Means Testing Rich Farmers
Means Testing Rich Farmers
Dozens of federal programs deny or reduce benefits to people with significant income or assets. Even some of the poorest Americans must prove that their income doesn’t exceed a certain amount to qualify for welfare or nutrition assistance. It’s called a means test.
So doesn’t it make sense to subject some of the richest farmers to a means test when they seek federal subsidies to pay for their crop insurance?
Congress seems to think so. The Senate twice passed an amendment reducing crop insurance subsidies for the largest 1 percent of farm businesses, and the House went along last week.
Means testing is nothing new for most agencies – including USDA.
For example, applicants for the Special Supplemental Nutrition Program for Women, Infants, and Children – better known as WIC – must have an “adjusted gross income” that’s no more than 185 percent of the poverty line. That currently works out to $43,567.50 a year for a family of four.
Some farm subsidies are also subject to means tests. Under current law, farmers with an adjusted gross income of more than $750,000 a year are not eligible for direct and counter-cyclical subsidy payments.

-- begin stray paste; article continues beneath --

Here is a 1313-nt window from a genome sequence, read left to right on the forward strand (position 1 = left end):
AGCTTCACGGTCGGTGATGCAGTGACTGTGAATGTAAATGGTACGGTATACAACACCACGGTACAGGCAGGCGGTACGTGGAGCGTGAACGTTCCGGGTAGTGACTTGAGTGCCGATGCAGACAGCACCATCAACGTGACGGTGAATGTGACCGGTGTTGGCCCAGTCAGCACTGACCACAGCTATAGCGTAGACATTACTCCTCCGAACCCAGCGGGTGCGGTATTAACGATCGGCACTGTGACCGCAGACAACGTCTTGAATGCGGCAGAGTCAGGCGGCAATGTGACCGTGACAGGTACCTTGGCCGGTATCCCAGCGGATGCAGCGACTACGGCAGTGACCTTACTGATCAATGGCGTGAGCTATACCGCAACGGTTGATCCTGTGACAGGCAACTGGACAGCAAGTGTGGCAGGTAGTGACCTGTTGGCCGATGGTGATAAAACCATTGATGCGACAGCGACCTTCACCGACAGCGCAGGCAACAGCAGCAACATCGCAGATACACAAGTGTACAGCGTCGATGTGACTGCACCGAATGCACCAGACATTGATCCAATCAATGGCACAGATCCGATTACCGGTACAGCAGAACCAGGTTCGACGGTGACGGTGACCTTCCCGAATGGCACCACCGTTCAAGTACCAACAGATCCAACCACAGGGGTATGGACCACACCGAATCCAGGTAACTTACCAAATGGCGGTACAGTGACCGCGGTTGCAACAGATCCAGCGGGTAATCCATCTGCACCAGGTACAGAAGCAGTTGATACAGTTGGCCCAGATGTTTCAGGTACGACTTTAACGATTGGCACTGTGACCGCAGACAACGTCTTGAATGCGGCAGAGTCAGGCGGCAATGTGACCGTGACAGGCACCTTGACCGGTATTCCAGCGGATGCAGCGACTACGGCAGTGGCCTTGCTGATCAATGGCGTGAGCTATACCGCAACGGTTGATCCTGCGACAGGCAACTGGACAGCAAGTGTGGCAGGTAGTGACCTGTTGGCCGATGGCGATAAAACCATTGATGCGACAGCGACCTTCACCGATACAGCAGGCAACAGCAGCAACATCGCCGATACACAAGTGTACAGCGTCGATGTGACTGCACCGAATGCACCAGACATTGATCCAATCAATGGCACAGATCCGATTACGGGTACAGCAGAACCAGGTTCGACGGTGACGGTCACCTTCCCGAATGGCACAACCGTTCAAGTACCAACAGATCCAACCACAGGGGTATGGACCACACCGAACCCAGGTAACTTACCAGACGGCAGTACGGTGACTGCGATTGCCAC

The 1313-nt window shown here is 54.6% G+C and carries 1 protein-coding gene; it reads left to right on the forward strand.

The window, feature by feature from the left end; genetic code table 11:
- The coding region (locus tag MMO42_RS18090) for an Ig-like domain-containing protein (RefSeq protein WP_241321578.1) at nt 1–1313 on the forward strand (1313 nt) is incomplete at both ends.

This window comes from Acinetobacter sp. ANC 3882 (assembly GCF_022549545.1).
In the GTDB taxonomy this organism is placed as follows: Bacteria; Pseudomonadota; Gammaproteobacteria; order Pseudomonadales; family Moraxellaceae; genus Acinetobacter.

So why shouldn’t crop insurance subsidies be subject to a means test, too?
The proposal championed by Sens. Tom Coburn (R-Okla.) and Dick Durbin (D-Ill.) and Reps. Richard Hanna (R-N.Y.), Paul Ryan (R-Wis.), and Chellie Pingree (D-Maine) would do just that, reduce crop insurance premium support by 15 percentage points for farmers with an adjusted gross income of more than $750,000.
That doesn’t mean that farm businesses that clear more than $750,000 in profit from farming would be ineligible for all crop insurance subsidies. What it means is that the largest 1 percent of farm businesses would simply get less.
Certainly, a farm business clearing $750,000 a year can afford to pay more of its risk management costs. Right?
Because there are currently no income limits on crop insurance, more than 10,000 policyholders currently receive more than $100,000 a year in premium support and a few dozen receive more than $1 million a year – in subsidies.
Reducing their premium support by 15 percentage points – or cutting crop insurance premiums more broadly – would have little or no impact on farmers. And, reducing premium support for the largest 1 percent of farm businesses would have little impact on participation in the program, as contrary to what Agriculture Committee Chairman Frank Lucas (R-Okla.) recently argued on the floor of the House.
You don’t have to be an Oklahoma wheat farmer to know that farmers will still purchase crop insurance regardless of whether the government pays 50 percent or 65 percent of their premiums.